The world is an amazing place. Strange things happen all around us, all the time, but we mostly take them for granted.
For instance, can you believe we eat honey regularly and nobody is ever like "Wow, we are eating bee vomit, this is kind of gross?" Or that we all just casually walk around with super-computers in our pockets? Or that for a while, everyone was really into pogs?
They were just paper circles! So many things in our world seem like they couldn't possibly be real when you really, really think about them.
But they are!
Blue whales do not seem real.
via: ShutterstockIf someone told you that the largest animal on a planet only eats some of the smallest animals on that planet by filtering them through their mouth and sings beautiful underwater songs, you would probably say that was something a terrible science fiction writer made up and that they need to write another draft with a more believable beast. But blue whales are 100% real!
Blue whales are not only the largest animal on earth, they are the largest animal that’s ever been on earth.
via: ShutterstockThey can grow up to 100 feet long, about the length of three school buses. They are bigger than a T-Rex, bigger than a brachiosaurus, probably bigger than the Loch Ness Monster, but that’s TBD. Blue whales are so big, their hearts are the size of a small car and a child could crawl through their aorta. And yet, they eat plankton, microscopic organisms that float around in seawater.
Viruses are not exactly alive, but they can take over your cells and command them to produce new products.
via: ShutterstockYou've probably heard of a virus before, it's that tiny thing that gets inside your body and makes you sick. But what exactly is a virus? You've probably never really thought much about it before, except that you definitely don't want one (especially the throw-up ones) but once you know, you honestly are going to question if they are real.
A virus is genetic material, surrounded by protein, that can only reproduce inside of another living thing's cells.
A viruses hijacks your cells.
Human beings have been to the moon. TO THE MOON.
via: ShutterstockOn July 20, 1969, the USA was the first country to send astronauts to the moon. They got out of the spacecraft and walked on the surface of the moon, a celestial body 238,900 miles away from the Earth where there is no oxygen, 83% less gravity than Earth, and oh yeah, IS THE MOON.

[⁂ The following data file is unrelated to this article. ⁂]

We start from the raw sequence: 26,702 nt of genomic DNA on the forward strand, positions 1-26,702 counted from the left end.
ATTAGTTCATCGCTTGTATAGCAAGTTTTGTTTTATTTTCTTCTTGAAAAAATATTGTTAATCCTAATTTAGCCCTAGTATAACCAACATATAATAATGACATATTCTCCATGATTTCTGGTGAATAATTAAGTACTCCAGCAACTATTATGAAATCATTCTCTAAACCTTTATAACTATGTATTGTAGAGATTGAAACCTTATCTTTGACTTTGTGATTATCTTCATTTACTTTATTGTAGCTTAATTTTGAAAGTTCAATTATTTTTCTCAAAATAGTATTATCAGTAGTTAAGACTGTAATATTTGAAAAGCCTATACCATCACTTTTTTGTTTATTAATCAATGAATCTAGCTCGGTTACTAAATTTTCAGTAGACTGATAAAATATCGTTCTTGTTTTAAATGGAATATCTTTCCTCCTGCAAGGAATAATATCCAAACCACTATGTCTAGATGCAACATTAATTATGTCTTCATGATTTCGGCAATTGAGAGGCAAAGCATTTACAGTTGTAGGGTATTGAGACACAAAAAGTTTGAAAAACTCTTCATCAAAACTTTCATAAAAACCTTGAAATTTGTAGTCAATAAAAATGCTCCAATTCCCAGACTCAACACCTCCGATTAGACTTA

We went to the moon before we invented luggage with wheels.
In 1990, $500 million dollars worth of art was stolen from the Isabella Stewart Gardner Museum in Boston.
via: Getty ImagesThe largest art theft in history sounds like it came right out of a Hollywood movie, but it didn't. In the early morning of March 18, 1990, two men dressed as police officers entered the museum and said they were responding to a disturbance call. The guards let them in. The thieves then handcuffed the guards and tied them up in the basement of the museum while they stole six paintings, five sketches, an urn, and a bronze eagle.
The thieves were never caught, and the art has never been recovered.
via: ShutterstockThe stolen pieces included art by Degas, Vermeer, and Rembrandt. Strangely, the thieves didn't seem to know much about art. While the pieces they stole were valuable, they were not the most valuable pieces in the museum.
There is a cave in Mexico that grows crystals so large a human can sit on them.
via: PinterestThe Naica Mine in Mexico houses the largest crystals in the world. The cave hosts gypsum crystals that can be up to 50 feet tall and four feet wide. Located 1,000 feet below the surface, the giant crystals were formed by hydrothermal fluids from magma chambers above.
Even though the crystal caves are amazing, you probably don't want to go in them.
via: PinterestThe temperature inside the caves is about 135 degrees F with 99% humidity, humans would suffocate if they were in the cave for too long. And some have, the caves are closed to the public because a mine worker suffocated while attempting to steal some of the crystals. Scientists who have explored the caves had to wear air-conditioned suits.